The Black Dollar

John D. Rockefeller once said, “I don’t want a nation of thinkers, I want a nation of workers.” A nation of workers is the society we live in today.

For 23 years of my life, I have seen the people surrounding me living paycheck to paycheck, unhappy and deprived of the joys life has to offer. Too often, regret comes in the form of “I wish,” “I should’ve,” and “I wanted to.” The inequality of wealth in this society is troubling and the only solution I can think of is the creation of our own business. I believe we need more people wanting to be entrepreneurs, earning and creating their own wealth in ways that they enjoy, thus becoming the financial leaders of our communities, giving back to our communities and making a prosperous environment. Once we do that, I believe life will be more than what is now perceived.

The rich are getting richer, the poor are getting poorer. The economic inequality in this country has become very unsettling; the average American citizen has many odds and obstacles set in place, ensuring the advancement of the wealthy. Former Secretary of Labor for President Clinton and a brave soul named Robert Reich exposes these troubling truths in his documentary, “Inequality for All,” laying out the blueprints for how we got here and where we are headed. The documentary gives you trembling facts: There has been no growth in the average workers’ wages nor a percentage increase of their wages since the 1970s, but there actually has been a drop in the percentage of wages. The earnings of the top 1 percent compared to the bottom 90 percent is a difference of 256 percent. In 2014, the annual average wage of the 90 percent was $33,297, while the top 1 percent’s annual income was $671,061. The list can go on and on. The pressing issues have yet to be dealt with and are often ignored. As a people, we must stand strong against this beast that has been created out of capitalistic ideals and beliefs.

A community with small businesses is a community that thrives. The benefits of small businesses in the community are substantial, from providing the community with jobs to increasing the tax base.  The African American community has always been on its own and as result, many African Americans tend to spend their time and money outside of their own communities, which has left these areas deprived of any economic gain. Before the civil rights movement and the end of segregation, many African Americans were small business owners, having their hands in banks, pharmacies and other businesses. These communities once thrived because of these owners, who gave African Americans jobs that weren’t open to them in most large industries. Also, because of segregation, many African Americans had to spend their money within their communities.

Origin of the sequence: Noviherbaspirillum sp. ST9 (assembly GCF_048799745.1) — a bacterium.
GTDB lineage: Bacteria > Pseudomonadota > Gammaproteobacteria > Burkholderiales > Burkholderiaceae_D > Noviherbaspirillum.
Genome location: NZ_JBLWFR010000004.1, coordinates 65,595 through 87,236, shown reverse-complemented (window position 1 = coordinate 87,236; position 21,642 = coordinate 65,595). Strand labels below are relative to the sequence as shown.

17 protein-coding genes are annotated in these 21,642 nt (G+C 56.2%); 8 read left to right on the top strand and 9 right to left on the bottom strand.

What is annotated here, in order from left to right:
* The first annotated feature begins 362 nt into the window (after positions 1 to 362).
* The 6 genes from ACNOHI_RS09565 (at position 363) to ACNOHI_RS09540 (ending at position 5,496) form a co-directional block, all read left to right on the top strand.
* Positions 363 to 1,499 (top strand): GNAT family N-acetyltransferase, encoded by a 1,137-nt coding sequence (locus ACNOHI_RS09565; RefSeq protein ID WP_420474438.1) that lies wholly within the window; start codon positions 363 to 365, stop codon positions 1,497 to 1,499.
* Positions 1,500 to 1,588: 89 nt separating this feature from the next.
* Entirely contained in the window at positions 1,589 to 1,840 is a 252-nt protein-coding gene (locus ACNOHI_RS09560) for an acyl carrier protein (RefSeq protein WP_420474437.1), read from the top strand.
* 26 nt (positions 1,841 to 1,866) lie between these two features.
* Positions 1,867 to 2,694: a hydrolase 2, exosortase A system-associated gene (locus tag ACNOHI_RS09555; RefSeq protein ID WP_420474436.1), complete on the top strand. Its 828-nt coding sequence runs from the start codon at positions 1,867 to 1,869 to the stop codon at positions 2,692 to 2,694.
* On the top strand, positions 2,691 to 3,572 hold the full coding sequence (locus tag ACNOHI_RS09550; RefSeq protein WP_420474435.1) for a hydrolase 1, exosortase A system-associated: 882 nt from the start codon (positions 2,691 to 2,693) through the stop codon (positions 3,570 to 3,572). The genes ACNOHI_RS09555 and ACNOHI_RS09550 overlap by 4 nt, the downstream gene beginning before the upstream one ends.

Greenwood, a neighborhood community in Tulsa, Oklahoma, was a prime example of this phenomenon. Many referred to it as “Black Wall Street,” because by the 1920s it was considered one of the most successful African American economies in American history.

Greenwood was filled with banks, hotels, cafés, movie theaters and boutiques, all owned by African American individuals. There have been countless examples of black communities that have generated a mass economic gain for themselves such as Harlem and Pittsburgh’s Hill District. Sadly, many of these communities collapsed due primarily to race riots, government-funded highways, and integration.

Starting your business can be terrifying, but without any great risk, there is no equal gain. As stated previously, generating your own wealth is the best way to oppose against the economic imbalance. For many African Americans, there needs to be a shift in the interest of owning their own communities and culture. Don’t be the “worker” that this society wants. Rather, break out of the norm and create your own.